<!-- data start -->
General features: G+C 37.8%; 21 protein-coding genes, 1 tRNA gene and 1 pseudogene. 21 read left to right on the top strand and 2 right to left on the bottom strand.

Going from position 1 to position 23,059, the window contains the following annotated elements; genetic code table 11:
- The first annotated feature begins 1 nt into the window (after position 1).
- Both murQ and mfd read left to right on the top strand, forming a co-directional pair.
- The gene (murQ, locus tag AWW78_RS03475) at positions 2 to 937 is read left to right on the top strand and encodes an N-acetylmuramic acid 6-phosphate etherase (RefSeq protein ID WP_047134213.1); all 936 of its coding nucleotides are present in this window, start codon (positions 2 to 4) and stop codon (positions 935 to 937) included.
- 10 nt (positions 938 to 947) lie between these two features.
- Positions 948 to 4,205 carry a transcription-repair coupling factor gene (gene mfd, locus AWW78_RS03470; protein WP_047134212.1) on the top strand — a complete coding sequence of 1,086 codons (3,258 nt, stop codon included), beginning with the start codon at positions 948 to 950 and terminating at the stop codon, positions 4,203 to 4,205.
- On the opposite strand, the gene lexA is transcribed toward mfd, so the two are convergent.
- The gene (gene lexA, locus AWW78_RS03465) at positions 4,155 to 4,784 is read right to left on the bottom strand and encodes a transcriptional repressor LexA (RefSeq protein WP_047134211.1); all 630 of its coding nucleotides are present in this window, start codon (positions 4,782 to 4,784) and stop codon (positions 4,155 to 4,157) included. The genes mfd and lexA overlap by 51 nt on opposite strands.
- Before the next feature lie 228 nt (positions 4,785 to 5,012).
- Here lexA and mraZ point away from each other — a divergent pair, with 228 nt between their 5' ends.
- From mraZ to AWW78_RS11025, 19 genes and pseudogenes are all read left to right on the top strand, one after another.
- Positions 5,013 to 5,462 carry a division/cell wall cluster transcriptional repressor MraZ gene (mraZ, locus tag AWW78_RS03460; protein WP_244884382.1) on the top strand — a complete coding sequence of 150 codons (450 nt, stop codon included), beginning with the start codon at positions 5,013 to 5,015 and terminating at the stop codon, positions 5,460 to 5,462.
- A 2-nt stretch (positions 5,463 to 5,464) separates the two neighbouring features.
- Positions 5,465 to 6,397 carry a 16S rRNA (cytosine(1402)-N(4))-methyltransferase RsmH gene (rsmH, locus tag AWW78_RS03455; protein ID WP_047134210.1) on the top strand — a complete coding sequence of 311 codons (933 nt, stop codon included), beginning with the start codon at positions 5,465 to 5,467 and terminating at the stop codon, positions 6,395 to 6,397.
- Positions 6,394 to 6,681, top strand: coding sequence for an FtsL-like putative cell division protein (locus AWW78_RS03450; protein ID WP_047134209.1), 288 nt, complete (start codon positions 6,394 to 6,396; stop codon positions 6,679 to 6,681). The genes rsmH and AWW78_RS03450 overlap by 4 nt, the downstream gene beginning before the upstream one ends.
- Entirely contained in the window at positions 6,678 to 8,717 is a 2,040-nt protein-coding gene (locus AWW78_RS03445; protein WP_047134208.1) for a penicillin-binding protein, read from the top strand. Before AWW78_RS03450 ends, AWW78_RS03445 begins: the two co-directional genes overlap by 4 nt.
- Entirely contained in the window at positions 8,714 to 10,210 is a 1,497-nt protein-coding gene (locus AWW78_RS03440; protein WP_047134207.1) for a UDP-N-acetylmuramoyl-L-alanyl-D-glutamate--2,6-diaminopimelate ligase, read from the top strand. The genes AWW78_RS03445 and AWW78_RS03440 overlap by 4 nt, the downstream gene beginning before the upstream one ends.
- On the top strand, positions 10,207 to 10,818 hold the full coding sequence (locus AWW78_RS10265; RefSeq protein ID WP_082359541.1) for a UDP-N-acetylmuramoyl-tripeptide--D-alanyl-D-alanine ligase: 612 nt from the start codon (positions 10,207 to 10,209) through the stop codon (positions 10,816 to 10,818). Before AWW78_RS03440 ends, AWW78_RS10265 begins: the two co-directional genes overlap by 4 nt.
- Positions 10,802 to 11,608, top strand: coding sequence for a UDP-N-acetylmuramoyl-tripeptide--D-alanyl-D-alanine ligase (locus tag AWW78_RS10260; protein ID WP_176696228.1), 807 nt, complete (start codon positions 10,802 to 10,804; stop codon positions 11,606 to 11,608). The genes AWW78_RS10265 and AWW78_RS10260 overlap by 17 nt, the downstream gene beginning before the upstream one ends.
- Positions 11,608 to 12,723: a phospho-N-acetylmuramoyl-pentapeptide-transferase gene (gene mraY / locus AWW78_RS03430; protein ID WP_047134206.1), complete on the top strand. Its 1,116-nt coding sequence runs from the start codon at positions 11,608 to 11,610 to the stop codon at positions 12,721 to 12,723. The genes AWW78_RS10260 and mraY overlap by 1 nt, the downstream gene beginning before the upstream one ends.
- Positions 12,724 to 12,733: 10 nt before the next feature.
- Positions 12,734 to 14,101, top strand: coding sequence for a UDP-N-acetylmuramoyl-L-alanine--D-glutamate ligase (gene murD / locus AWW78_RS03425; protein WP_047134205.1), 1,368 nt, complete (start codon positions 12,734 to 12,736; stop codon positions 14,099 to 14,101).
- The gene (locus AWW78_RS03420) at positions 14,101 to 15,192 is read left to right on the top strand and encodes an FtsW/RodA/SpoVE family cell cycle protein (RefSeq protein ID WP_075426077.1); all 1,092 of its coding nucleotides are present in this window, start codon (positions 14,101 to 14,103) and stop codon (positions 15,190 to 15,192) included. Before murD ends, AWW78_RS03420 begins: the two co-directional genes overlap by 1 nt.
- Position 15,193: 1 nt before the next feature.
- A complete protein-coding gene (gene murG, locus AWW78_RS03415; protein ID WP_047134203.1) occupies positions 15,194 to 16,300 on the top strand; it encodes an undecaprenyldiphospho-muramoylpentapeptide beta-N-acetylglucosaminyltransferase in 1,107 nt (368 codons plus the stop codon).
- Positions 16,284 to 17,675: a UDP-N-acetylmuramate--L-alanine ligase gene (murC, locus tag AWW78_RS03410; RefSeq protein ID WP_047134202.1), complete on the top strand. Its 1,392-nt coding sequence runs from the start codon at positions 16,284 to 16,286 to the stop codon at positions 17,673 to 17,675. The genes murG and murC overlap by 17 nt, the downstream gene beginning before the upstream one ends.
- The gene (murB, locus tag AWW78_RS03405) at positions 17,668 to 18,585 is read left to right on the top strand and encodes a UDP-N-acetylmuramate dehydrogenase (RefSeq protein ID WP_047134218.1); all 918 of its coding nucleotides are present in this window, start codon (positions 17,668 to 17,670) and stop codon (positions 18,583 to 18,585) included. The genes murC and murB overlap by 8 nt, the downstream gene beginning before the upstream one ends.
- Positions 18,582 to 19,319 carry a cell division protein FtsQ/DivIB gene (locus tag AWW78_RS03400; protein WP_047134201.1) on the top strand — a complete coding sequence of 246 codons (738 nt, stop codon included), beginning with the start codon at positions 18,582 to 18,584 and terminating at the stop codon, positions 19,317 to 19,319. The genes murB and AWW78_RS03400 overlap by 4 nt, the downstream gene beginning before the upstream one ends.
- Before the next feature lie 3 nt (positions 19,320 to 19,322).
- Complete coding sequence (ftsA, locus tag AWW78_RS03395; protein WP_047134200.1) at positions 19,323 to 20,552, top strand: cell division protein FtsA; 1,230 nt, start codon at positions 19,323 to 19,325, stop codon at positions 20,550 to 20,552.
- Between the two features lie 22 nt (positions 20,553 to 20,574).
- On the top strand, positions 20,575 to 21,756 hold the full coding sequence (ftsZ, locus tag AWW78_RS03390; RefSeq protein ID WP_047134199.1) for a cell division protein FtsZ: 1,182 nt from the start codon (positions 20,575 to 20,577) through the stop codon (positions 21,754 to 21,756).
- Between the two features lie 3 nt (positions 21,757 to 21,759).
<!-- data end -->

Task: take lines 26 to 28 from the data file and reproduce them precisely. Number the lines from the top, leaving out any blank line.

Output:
- A complete protein-coding gene (gene murG, locus AWW78_RS03415; protein ID WP_047134203.1) occupies positions 15,194 to 16,300 on the top strand; it encodes an undecaprenyldiphospho-muramoylpentapeptide beta-N-acetylglucosaminyltransferase in 1,107 nt (368 codons plus the stop codon).
- Positions 16,284 to 17,675: a UDP-N-acetylmuramate--L-alanine ligase gene (murC, locus tag AWW78_RS03410; RefSeq protein ID WP_047134202.1), complete on the top strand. Its 1,392-nt coding sequence runs from the start codon at positions 16,284 to 16,286 to the stop codon at positions 17,673 to 17,675. The genes murG and murC overlap by 17 nt, the downstream gene beginning before the upstream one ends.
- The gene (murB, locus tag AWW78_RS03405) at positions 17,668 to 18,585 is read left to right on the top strand and encodes a UDP-N-acetylmuramate dehydrogenase (RefSeq protein ID WP_047134218.1); all 918 of its coding nucleotides are present in this window, start codon (positions 17,668 to 17,670) and stop codon (positions 18,583 to 18,585) included. The genes murC and murB overlap by 8 nt, the downstream gene beginning before the upstream one ends.